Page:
Live is the perfect balance between the two - it’s a fairly powerful production environment, so you’re not going to get to the point where technology is stopping you from creating the ideas you have in your head - but more importantly it doesn’t expose any functionality until you need it. Don’t care about automation? You don’t need to even see it until you do. Don’t have a MIDI keyboard handy? You can use the COMPUTER keys to at least preview the software instrument sounds. AND it handles VST more stably than Cubase does, which is hilarious since Steinberg invented the standard. I love it. And I adore how powerful the Sampler instrument is…puts Halion to shame.
I hear you on the mic. I’m not sure about M-Audio stuff, though. I highly recommend Røde mics, though. In terms of sheer quality for price they’re difficult to beat -and they’re designed in Britain, should you need to add national pride to the bargain I’m planning on getting an NT-1 and a pair of NT-5s as soon as I can rustle up the money. I’d dearly love to get a Classic II (the closest thing you’ll get to a Neumann or a Beyerdynamic valve mic for less thant $1000 AU), but unfortunately buying the Creative Suite for uni has completely cleaned out my pockets.
Ah fair enough - I would love to give the demo a run for it’s money but unfortunately, if I did that, my current version would go all weird on me (this happened when I installed the Ableton 6 Demo). Ableton used to be my main environment to work in, but then there were a few things that just really bugged me. Mainly how incompatable it was with other programs. What, ideally would have liked to do is to arrange things in Ableton - export the individual tracks and then mix in Logic, but Ableton 5 was… a pain in the ass trying to do that - instead of being able to bounce tracks individually, you had to solo a track, bounce it, solo another track, bounce it. I mean, in Logic you have “export all tracks as audio files” which is exactly what live needed.
Something, I believe it now has. Also, being able to export individual clips as audio would be lovely. Rewire isn’t very stable on my computer so that was an issue.
Also the Midi editing wasn’t that good in 5.2 - recording was fine, but I mean, I had no idea, most of the time, which quantise thingy to use.
For these reasons, Logic became my main environment for a while, but I think with some of my gripes addressed (most of which, I get the impression, have been), I wouldn’t hesitate switching back to live.
Aside from the (you’re correct, pretty woeful) export options, the biggest thing I’m missing in Live from Cubase is takes. Takes and lanes are Cubase 4’s most underrated feature, but they’re fantastic. You loop a section you want to record, or fix, punch in, then just keep looping over it, playing your part over and over again until you get it right.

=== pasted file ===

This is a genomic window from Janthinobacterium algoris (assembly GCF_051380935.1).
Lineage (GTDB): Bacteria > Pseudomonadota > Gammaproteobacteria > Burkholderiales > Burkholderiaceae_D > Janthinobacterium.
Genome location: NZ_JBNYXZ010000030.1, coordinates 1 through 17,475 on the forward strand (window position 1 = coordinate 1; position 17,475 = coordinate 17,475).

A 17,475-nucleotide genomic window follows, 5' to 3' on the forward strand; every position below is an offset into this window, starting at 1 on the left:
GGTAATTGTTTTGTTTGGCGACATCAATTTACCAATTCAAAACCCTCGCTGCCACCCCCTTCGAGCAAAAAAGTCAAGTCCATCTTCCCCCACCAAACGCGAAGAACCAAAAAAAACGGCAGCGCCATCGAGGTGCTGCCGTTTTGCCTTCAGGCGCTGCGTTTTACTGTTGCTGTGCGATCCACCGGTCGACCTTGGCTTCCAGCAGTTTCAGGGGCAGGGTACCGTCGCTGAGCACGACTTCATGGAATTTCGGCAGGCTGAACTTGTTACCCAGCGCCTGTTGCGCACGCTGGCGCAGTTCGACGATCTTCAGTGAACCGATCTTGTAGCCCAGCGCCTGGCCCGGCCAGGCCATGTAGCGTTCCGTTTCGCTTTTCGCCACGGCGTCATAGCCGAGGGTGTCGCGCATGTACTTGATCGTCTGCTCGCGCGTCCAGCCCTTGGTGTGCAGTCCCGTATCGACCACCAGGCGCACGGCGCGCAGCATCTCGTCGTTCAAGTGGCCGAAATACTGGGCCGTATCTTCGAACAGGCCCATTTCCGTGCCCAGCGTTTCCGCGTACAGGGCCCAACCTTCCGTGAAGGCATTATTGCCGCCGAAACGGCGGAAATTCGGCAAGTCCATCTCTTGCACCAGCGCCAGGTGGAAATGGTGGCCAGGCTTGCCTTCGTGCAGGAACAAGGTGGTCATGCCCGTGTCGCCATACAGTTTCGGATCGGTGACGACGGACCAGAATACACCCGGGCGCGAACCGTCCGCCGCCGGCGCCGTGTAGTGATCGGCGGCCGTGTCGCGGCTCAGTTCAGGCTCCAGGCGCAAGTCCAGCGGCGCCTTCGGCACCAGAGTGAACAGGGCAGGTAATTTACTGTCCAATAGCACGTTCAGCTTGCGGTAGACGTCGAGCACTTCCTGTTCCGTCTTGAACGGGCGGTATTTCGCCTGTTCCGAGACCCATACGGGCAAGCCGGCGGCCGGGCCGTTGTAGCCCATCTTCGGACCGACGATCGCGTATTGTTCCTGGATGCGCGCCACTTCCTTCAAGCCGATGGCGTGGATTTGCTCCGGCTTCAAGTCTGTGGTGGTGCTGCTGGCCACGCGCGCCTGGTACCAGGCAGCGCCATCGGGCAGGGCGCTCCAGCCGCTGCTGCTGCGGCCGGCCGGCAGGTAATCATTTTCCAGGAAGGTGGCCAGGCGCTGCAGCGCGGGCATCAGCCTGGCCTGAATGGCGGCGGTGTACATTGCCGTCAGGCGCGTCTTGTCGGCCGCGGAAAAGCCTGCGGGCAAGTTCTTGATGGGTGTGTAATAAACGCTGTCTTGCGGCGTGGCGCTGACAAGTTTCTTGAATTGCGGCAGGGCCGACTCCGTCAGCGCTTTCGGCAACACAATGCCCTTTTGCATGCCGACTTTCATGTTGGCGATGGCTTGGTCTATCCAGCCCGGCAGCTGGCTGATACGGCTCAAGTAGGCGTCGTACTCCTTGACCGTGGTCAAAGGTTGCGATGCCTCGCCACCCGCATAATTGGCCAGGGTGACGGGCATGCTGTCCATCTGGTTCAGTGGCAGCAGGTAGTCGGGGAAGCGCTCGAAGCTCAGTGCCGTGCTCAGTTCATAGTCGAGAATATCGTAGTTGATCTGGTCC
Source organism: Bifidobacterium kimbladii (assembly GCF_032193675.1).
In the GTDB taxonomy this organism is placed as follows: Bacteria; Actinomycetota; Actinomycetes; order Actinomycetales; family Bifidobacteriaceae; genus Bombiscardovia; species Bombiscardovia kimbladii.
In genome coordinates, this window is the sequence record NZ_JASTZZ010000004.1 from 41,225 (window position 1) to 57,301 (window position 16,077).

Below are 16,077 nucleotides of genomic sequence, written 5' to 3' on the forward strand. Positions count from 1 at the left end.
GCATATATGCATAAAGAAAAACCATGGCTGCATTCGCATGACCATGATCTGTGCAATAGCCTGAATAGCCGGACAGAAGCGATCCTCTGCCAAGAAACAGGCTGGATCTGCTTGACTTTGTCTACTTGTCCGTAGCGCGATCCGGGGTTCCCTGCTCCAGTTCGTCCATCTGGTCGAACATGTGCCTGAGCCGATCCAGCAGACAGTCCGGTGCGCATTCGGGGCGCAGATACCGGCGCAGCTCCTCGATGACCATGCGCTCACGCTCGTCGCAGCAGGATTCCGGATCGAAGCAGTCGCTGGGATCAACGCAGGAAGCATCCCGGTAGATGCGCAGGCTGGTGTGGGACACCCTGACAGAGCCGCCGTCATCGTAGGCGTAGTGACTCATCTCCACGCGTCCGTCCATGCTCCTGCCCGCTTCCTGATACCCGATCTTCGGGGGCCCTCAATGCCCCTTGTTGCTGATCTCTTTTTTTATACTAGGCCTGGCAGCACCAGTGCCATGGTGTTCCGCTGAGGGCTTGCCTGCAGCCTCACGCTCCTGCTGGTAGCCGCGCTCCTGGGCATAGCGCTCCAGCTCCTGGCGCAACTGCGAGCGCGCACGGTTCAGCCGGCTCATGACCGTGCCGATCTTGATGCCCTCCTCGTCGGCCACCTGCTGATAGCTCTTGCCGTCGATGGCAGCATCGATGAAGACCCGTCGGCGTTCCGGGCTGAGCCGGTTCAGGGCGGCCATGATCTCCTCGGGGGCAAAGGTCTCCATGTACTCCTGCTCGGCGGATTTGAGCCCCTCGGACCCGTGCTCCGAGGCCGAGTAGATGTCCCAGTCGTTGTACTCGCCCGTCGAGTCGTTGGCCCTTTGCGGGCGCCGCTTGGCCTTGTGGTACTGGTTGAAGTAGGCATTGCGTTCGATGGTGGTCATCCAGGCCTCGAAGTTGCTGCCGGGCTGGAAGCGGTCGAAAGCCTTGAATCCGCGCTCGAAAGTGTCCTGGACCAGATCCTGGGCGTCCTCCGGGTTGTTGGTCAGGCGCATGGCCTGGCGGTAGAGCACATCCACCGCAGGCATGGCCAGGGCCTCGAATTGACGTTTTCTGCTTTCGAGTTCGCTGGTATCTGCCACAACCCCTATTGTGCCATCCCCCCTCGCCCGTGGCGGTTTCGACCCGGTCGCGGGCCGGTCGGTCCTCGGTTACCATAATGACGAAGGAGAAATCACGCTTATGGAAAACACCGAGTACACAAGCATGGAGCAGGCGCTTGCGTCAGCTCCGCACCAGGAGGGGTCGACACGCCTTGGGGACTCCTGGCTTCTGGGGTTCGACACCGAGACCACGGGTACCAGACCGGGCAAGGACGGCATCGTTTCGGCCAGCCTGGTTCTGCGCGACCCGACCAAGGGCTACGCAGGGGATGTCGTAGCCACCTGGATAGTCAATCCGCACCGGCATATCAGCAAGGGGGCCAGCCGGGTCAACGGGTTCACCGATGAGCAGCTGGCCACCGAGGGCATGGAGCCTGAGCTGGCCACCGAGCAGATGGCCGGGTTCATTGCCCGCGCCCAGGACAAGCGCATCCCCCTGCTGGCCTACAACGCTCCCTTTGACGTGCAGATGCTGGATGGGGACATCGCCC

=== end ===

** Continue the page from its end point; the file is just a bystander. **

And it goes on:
Then, all of your takes are fully expandable within the track as lanes - you can click between them and audition the individual takes in context of the track…and here’s the best part…seamlessly merge them. So if you get something right in the first part of one take, but make a mistake in the second half, you can merge this with a take where you got the second half right. You also can leave all of the takes sitting quietly under the track, there’s no point where you have to bounce them (hidden takes are effectively frozen).
MIDI in Live is pretty good these days, by my ken, even if it’s a bit simplistic I’ve never had a problem editing the notes easily enough. Reason 4 has finally got a sequencer almost as good as Cubases (it’s got takes now, no lanes though, and edits well).
Live does sidechaining so very easily too, which for those who need it is very very nice (Cubase only finally got sidechaining in the last update, and I suspect Logic still doesn’t support it, but I could be wrong because I’ve never used the most recent version).
Takes and lanes in Live would be AMAZING (I love Logic’s version of this feature!) I mean, that would be one thing that would change if from something I would do a backing track on, to something I would happily use start to finish; especially when I’m working with other vocalists.
I suppose, with the workflow Live encourages, I’m trying to think where you’d put that feature in - maybe by having expandable clips!
I was just thinking as far as a verbatim copy in the Arrangement view, but you’re right - expandable clips would be bloody outstanding. They would have to do a bit of thinking to get the interface right - some easy way of flipping between clips under a single clip (as opposed to clicking between scenes in a single session track), that wouldn’t require them to mangle the beautifully sparse session view.
(writes enthusiastic email to Ableton that will probably never get past the slush pile)
I did try Audacity for editing my (voice) recordings, but found the interface less than appealing. I already had Amadeus and much preferred that … Amadeus Pro is another brilliant piece of software created by a kind, responsive, helpful single developer! It’s not that expensive, but you do have to pay for it – unlike Audacity.
PS … the original Amadeus II, which is stereo but not multi-track is still available and pretty cheap … though I can’t remember the price US$25 or $35, I think it was. hairersoft.com/Amadeus.html
Disclaimer: No connection with Martin Hairer or HairerSoft, merely a happy user of Amadeus/Amadeus Pro